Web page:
Footwear designers have long sought to satisfy a request from athletes: make shoes as comfortable as socks. Nike in the 1980s tried with a flimsy mesh sneaker called the Sock Racer. The shoe offered comfort but wasn’t durable. Subsequent efforts ran into similar problems. Now the world’s largest sporting-goods company thinks it’s discovered the Holy Grail—a 5.6-ounce running shoe called the Flyknit, made from synthetic yarn ingeniously woven together by a knitting machine. But Nike executives are excited about more than a possible blockbuster product. They say the manufacturing advance that makes the Flyknit possible is the real find.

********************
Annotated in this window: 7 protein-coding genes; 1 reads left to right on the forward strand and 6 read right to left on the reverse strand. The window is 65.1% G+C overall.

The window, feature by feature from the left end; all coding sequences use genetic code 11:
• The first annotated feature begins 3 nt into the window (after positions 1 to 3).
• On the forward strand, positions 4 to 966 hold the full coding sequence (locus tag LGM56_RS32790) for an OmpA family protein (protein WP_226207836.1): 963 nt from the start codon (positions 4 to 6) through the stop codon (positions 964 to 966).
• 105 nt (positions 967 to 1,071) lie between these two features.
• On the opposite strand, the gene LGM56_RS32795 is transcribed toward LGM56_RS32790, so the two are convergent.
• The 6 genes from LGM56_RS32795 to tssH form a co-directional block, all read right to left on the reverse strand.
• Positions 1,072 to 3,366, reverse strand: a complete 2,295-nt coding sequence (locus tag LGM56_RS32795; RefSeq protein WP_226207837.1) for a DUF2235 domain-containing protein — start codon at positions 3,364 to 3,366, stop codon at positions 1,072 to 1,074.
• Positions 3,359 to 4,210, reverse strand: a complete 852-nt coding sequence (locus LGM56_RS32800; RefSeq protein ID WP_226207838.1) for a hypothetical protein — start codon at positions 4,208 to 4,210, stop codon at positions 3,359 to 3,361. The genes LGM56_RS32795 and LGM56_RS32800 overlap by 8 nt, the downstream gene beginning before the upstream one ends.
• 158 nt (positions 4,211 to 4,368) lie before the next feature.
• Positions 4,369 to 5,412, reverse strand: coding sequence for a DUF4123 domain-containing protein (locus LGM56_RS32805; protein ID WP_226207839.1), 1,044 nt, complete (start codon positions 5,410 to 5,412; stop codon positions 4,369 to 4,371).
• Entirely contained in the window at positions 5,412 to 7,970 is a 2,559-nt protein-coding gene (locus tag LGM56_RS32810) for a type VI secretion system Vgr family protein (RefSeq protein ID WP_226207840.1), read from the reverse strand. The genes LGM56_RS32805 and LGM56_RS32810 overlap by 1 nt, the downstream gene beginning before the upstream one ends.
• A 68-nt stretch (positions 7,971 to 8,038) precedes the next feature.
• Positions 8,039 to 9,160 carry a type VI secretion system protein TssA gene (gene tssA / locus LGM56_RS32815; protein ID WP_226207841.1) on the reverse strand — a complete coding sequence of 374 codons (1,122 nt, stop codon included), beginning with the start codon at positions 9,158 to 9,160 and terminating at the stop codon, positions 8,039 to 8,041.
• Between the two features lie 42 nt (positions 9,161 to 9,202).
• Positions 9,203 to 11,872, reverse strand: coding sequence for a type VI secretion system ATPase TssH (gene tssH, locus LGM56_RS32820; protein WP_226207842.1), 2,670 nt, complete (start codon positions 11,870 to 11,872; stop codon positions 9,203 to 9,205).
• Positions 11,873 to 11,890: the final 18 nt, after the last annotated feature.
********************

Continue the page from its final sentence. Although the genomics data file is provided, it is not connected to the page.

The computer-controlled weaving technology, which knits the entire upper part of the shoe in a single piece that’s then attached to the sole, promises to cut labor costs and production time while also increasing profit margins and opportunities for personalization. It may even bring some shoe manufacturing jobs back to the U.S. In traditional shoemaking, machines cut scores of pieces that workers must then assemble. By reducing or removing that step, the most labor-intensive part of the process is eliminated—along with the main reason for making shoes in Asia’s cheaper labor markets. “This is a complete game-changer,” says Charlie Denson, president of the Nike brand. The process cuts costs so much “that eventually we could make these shoes anywhere in the world.”